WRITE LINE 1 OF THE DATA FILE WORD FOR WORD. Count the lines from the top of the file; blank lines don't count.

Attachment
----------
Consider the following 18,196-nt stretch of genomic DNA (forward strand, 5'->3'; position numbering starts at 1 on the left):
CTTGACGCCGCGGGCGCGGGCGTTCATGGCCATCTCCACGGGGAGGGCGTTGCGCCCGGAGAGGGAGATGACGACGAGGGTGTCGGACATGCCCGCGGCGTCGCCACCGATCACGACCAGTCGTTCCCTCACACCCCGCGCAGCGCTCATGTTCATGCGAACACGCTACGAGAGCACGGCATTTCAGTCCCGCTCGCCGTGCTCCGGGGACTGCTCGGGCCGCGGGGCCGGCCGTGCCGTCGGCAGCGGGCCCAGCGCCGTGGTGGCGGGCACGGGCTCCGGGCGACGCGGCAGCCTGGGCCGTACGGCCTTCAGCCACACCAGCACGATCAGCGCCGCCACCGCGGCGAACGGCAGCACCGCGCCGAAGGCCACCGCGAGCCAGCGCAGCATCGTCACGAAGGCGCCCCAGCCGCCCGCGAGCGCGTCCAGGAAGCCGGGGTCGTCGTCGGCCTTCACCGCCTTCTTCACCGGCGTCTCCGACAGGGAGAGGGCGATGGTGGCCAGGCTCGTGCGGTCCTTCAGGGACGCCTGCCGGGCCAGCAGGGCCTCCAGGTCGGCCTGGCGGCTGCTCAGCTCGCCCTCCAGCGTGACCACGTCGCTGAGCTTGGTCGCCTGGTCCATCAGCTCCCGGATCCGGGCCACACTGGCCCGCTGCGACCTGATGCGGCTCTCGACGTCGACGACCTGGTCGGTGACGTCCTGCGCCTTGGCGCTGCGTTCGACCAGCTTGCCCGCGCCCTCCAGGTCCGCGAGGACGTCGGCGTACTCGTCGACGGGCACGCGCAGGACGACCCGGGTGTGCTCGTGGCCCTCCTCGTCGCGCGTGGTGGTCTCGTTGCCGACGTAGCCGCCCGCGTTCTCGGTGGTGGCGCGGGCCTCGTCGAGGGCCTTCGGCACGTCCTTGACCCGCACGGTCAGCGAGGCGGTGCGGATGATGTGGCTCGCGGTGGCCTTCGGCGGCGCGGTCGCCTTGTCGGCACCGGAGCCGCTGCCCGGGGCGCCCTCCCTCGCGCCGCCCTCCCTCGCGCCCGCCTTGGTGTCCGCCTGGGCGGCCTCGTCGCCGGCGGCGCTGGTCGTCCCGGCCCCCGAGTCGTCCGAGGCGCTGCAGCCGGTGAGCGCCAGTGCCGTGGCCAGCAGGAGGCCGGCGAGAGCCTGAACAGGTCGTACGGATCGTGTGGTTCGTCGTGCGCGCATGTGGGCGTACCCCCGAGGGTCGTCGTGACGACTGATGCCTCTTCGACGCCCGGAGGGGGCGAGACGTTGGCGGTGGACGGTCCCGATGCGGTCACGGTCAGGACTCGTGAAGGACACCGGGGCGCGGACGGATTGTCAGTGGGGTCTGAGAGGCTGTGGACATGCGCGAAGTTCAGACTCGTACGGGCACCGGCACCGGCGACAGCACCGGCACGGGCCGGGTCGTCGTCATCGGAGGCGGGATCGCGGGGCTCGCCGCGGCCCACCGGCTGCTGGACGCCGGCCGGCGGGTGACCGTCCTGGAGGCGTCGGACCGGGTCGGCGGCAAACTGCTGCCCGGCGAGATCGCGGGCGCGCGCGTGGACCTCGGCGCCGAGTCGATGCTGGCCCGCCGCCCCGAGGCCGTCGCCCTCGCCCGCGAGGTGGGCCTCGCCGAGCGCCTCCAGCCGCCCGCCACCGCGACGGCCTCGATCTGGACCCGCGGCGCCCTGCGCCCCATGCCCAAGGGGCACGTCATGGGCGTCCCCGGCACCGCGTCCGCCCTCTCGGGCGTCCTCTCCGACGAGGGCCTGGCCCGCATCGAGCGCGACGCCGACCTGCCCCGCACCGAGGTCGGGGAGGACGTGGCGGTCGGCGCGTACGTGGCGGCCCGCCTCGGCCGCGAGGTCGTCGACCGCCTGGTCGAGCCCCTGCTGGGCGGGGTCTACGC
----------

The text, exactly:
Consider the following 18,196-nt stretch of genomic DNA (forward strand, 5'->3'; position numbering starts at 1 on the left):